Ermin v. Pennsylvania R. Co., 36 F. Supp. 936 (E.D.N.Y. 1941)
January 8, 1941
PENNSYLVANIA R. CO.
District Court, E. D. New York.
*937 John C. Robinson, of New York City (Morris A. Wainger, of New York City, of counsel), for plaintiff.
Burlingham, Veeder, Clark & Hupper, of New York City (G. Hunter Merritt, of New York City, of counsel), for defendant.
MOSCOWITZ, District Judge.
There is one question presented to the Court for its consideration, that is, whether or not plaintiff at the time of the accident, in which he sustained injuries, was engaged in interstate commerce.
The parties have entered into a written stipulation of all the facts, as follows:
"1. The Pennsylvania Railroad Company is and was at the times complained of a common carrier by railroad, at least two-thirds of whose business is in interstate commerce.
"2. From November 1, 1939 to and including January 12, 1940, plaintiff was a brakeman in defendant's employ as a member of an extra shifting crew assigned each day to the movement of engines and cars, freight and merchandise, his wages being paid semi-monthly.
"3. Under orders given in the morning of January 12, 1940 for the entire day's work, plaintiff and his crew moved three dead engines from Altoona, Pa., to Hollidaysburg, Pa. to be held there until orders should be given for their repair, and after the accident they moved three dead engines from Hollidaysburg, Pa. to the shop tracks at Altoona, Pa., which had been ordered there for repairs under circumstances hereinafter set forth. Plaintiff was injured in the morning on the way to Hollidaysburg.
"4. Plaintiff was employed in interstate transportation or commerce, on the following dates:
"November 1, 2, 4, 5, 6, 7, 11, 12, 14, 15, 16, 17, 19, 21, 22, 23, 24, 25, 27, 29 and 30, 1939;
"December 1, 2, 4, 5, 6, 8, 9, 10, 12, 13, 15, 16, 18, 20, 22, 23, 24, 26, 27, 28, 29 and 31, 1939;
"January 1, 3, 5, 6, and 10, 1940.
"5. On November 3 and 9, 1939, plaintiff was engaged in moving defendant's own empty system cars, from its yards at Altoona, Pa. to its yard at Hollidaysburg, Pa. for storage, and from its yard at Hollidaysburg to its Altoona repair shops. All these cars were to be repaired at its car repair shops at Altoona. Those that were moved from the Altoona yard to the Hollidaysburg yard were to remain there until ordered to be taken back to the Altoona repair shop tracks to be repaired, those that were moved from Hollidaysburg to the car repair shops in Altoona were cars that had been ordered to be placed in repair and would be returned to service upon completion of repairs. When the repairs were completed, each car was to be used in both interstate and intrastate transportation and commerce, as from time to time assigned.
"6. On November 10, 1939, plaintiff and his crew were engaged in hauling engines between the same points and for the same purpose as on January 12, 1940, hereinafter more fully described in Paragraphs 8 to 14.
"7. On November 18, 1939, and on January 8 and 11, 1940, plaintiff was engaged in moving cars loaded with Company material from defendant's Altoona yard to its Hollidaysburg yard and from Hollidaysburg to its Altoona shop yard. The material had arrived at Altoona consigned to defendant's shops for use therein. Some of the cars had come from outside the State of Pennsylvania and some from within the State. On arrival of such loaded cars at Altoona, in accordance with usual custom, the storekeeper of defendant's shops was notified of *938 their arrival and, as there was no space in the Altoona yards or shops in which to keep said cars until their contents could be unloaded or used, he directed them to be taken to Hollidaysburg to be kept in defendant's yards there, and they were accordingly moved to said Hollidaysburg yard and remained there until further orders were received from said storekeeper that they be brought from Hollidaysburg to Altoona for use or unloading at the shops.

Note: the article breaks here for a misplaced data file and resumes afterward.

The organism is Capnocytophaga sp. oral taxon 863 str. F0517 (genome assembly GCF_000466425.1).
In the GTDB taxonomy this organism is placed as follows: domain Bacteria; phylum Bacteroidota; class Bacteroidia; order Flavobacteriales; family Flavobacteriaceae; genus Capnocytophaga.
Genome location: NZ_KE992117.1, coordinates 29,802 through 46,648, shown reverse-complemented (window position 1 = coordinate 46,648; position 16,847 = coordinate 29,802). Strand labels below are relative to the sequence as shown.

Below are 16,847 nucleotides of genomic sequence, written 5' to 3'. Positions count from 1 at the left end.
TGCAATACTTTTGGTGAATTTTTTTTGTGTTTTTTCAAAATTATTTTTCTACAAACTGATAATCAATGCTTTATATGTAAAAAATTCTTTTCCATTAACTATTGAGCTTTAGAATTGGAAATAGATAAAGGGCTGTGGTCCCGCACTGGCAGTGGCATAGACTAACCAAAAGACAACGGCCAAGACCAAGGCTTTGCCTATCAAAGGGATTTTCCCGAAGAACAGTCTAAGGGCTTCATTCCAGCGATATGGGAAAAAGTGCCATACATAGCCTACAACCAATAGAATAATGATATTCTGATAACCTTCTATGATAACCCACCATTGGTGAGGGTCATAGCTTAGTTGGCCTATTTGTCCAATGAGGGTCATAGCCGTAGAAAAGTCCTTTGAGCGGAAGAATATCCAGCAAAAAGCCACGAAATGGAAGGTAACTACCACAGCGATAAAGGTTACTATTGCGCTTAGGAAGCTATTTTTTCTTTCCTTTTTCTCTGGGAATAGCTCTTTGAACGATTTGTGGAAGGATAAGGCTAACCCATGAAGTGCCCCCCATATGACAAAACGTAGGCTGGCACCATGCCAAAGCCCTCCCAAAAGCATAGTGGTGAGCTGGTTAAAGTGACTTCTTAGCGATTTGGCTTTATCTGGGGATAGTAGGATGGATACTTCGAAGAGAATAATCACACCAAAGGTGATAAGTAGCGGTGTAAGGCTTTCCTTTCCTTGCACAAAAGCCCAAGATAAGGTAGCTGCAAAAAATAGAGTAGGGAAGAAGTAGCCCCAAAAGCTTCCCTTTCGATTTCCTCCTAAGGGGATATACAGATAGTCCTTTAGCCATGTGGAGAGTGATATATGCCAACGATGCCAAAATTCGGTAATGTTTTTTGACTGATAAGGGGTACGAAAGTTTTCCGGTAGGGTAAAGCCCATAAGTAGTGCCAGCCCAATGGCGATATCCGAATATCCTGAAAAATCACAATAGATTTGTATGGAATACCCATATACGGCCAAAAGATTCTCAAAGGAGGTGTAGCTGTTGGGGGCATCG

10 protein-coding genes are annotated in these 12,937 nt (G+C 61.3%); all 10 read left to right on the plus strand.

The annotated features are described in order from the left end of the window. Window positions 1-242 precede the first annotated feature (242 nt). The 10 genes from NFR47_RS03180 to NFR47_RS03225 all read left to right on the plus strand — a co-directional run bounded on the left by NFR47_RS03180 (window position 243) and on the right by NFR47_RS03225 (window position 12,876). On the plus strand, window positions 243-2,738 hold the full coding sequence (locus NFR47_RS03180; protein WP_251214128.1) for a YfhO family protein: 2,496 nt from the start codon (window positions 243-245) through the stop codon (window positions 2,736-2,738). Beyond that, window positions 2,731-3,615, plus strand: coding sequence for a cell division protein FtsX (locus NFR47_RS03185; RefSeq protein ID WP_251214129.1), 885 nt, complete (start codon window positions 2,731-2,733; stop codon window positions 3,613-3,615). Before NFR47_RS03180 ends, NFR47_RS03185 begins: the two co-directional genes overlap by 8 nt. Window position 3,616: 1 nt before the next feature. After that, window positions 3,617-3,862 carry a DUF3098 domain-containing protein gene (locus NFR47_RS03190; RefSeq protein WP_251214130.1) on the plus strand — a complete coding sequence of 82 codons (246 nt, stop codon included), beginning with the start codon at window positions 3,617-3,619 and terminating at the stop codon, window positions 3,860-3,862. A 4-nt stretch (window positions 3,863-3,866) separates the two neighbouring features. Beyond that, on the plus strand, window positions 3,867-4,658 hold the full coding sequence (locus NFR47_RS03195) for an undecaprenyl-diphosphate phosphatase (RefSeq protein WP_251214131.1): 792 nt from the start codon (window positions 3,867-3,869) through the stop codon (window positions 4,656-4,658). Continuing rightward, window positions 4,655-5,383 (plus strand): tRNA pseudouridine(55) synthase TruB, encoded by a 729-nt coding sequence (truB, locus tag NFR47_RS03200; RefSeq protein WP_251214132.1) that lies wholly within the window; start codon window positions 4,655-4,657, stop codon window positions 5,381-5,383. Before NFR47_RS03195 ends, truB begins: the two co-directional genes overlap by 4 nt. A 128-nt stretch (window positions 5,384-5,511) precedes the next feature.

"8. On January 12, 1940, the plaintiff was engaged as brakeman in moving defendant's engines, which had been out of service for repairs for several months, from its Altoona yard to its Hollidaysburg yard, where they were to be held until orders should be given to take them to Altoona to be repaired; after which repairs they would be returned to service. After the accident to plaintiff he and his crew also moved from Hollidaysburg to Altoona, by means of Engine No. 9912, defendant's dead engines numbered 1555, 3514 and 5436, the facts concerning which are stated in the following paragraph. On this day, engine 9912 was assigned to and was used by plaintiff and his crew for their entire day's work from 6:00 A. M. to 2:30 P. M.
"9. Defendant's practice with respect to the use and movement of such engines as were being moved on January 12, 1940, was as follows:
"The defendant Railroad, for operating purposes, is divided into three regions, the Eastern, Central and Western. Each region is divided into a number of divisions. All engines are assigned to divisions. Within the divisions, engines are assigned to particular terminal yards or roundhouses, and at their terminal yards or roundhouses they are assigned or designated from time to time for particular service. Such assigned service for a particular engine may be the same for a long period of time, or may be changed from time to time or from day to day. Each of these engines is, from time to time used in both interstate commerce and in intrastate commerce, less frequently in the latter.
"When an engine requires repairs, except running repairs which are generally made in the roundhouse of its division or terminal, it is taken out of service and, as opportunity offers, is moved to the Middle Division where defendant's Altoona shops are located. Pending the time when the engine is ordered to be repaired for return to service, the engine is hauled to defendant's yard at Hollidaysburg and held. The engines moved by plaintiff and his crew on January 12, 1940, from Altoona to Hollidaysburg were such engines.